Integration testing or how to sleep well at nights

By Vladimir Khorikov

Unit testing is good at checking the correctness of your code in isolation, but it’s not a panacea. Only integration tests can give us confidence that the application we develop actually works as a whole. They are also a good substitute for mocks in the cases where you can’t test important business logic without involving external dependencies.

Integration testing

Integration tests operate on a higher level of abstraction than unit tests. The main difference between integration and unit testing is that integration tests actually affect external dependencies.

The dependencies integration tests work with can be broken into two types: the ones that are under your control, and the ones that you don’t have control over.

Database and file system fall into the first category: you can programmatically change their internal state which makes them perfectly suitable for integration testing.

The second type represents such dependencies as email SMTP server or enterprise service bus (ESB). In most cases, you can’t just wipe out the side effects introduced by invoking an email gateway, so you still need to somehow fake these dependencies even with integration tests. However, you don’t need mocks to do that. We’ll discuss this topic in a minute.

It’s almost always a good idea to employ both unit and integration testing. The reason is that, with unit tests, you can’t be sure that different parts of your system actually work with each other correctly. Also, it’s hard to unit test business logic that don’t belong to domain objects without introducing mocks.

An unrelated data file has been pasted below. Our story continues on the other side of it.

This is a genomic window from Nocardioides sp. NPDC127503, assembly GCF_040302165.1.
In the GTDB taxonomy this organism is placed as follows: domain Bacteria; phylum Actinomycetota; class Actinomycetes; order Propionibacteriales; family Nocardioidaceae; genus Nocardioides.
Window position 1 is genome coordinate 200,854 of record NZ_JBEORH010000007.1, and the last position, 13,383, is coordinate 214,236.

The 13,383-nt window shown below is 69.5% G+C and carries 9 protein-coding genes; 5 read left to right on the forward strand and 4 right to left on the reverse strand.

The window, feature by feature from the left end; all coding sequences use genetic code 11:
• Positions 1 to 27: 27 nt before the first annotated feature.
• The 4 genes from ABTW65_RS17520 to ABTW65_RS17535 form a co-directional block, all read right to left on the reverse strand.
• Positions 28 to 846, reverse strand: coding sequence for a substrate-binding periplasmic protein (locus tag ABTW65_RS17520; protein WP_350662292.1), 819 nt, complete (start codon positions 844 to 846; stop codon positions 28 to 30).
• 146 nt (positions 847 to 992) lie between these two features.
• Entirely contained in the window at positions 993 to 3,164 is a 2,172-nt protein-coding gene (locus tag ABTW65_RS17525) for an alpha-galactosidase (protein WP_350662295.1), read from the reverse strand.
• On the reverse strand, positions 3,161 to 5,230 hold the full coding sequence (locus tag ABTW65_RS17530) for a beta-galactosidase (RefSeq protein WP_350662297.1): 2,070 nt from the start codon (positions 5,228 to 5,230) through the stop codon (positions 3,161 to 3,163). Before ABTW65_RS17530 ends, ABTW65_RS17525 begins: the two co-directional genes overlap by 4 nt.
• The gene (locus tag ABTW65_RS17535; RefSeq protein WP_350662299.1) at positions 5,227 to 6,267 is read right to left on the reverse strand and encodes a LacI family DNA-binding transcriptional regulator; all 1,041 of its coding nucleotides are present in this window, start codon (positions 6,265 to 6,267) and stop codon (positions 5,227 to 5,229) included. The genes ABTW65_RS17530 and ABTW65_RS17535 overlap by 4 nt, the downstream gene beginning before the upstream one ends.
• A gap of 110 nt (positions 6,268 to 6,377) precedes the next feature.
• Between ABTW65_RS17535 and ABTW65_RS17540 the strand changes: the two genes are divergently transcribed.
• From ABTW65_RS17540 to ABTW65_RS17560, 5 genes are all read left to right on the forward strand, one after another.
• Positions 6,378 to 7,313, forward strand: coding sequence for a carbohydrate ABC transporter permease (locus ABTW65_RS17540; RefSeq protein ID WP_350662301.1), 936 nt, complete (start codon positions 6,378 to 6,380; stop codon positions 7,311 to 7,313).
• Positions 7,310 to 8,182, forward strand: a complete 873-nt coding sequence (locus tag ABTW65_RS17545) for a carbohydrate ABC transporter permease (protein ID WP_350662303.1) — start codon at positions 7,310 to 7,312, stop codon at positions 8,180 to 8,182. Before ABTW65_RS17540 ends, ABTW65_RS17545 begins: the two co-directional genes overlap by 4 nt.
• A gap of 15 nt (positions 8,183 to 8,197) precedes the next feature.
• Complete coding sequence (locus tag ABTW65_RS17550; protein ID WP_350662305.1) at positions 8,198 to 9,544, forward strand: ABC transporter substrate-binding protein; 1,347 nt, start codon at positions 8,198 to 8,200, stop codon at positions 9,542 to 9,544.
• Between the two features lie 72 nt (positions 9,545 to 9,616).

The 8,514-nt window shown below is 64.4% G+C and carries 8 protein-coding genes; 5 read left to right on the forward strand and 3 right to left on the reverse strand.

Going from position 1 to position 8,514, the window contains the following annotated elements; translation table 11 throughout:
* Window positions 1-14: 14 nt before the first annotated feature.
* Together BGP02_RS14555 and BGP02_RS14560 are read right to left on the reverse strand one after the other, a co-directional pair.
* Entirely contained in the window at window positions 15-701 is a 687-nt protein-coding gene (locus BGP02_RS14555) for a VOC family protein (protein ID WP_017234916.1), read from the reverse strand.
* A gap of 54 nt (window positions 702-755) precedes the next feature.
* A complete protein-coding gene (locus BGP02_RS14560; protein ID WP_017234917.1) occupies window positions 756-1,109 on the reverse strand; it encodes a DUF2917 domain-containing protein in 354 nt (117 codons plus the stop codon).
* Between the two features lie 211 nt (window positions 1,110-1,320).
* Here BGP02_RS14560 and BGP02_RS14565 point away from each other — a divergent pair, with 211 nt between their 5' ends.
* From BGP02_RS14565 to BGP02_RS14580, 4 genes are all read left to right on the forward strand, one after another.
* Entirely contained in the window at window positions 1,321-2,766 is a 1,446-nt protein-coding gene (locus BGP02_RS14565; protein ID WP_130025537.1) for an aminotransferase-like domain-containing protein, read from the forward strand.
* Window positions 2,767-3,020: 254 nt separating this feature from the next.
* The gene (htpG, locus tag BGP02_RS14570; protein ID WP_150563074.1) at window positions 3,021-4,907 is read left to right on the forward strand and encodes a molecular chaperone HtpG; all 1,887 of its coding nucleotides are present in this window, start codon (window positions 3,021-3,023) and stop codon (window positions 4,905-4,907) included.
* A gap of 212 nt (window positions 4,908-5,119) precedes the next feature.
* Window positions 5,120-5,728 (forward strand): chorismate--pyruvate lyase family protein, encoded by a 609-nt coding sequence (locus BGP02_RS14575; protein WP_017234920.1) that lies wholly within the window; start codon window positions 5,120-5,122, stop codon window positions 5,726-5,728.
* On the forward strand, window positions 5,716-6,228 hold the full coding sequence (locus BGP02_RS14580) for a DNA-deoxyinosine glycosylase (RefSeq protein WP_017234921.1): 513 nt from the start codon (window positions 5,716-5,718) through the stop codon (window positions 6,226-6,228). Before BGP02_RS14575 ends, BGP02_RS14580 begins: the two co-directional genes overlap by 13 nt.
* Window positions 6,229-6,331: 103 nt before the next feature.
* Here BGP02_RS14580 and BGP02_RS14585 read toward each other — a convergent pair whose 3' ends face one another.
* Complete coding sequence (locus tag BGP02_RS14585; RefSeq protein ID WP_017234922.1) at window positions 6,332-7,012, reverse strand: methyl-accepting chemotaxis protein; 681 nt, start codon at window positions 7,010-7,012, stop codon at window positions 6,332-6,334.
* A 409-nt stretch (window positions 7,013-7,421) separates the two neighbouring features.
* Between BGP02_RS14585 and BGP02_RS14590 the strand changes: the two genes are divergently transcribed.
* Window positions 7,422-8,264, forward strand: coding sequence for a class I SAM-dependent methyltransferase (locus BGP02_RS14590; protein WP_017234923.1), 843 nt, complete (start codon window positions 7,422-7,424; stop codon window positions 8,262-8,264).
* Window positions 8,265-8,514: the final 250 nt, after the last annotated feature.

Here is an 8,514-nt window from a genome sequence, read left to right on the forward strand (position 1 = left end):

A single integration test cross cuts several layers of your code base at once resulting in a better return of investments per line of the test code. At the same time, integration testing is not a substitution for unit testing because they don’t provide as high granularity as unit tests do. You can’t just cover all possible edge cases with them because it would lead to significant code duplication.

A reasonable approach here is the following:

  • Employ unit testing to verify all possible cases in your domain model.
  • With integration tests, check only a single happy path per application service method. Also, if there are any edge cases which cannot be covered with unit tests, check them as well.

Integration testing example

Alright, let’s look at a concrete example of how we can apply integration testing. Below is a slightly modified version of the method from the previous post:

public HttpResponseMessage CreateCustomer(string name, string email, string city)

{

    Customer existingCustomer = _repository.GetByEmail(email);

    if (existingCustomer != null)

        return Error(“Customer with such email address already exists”);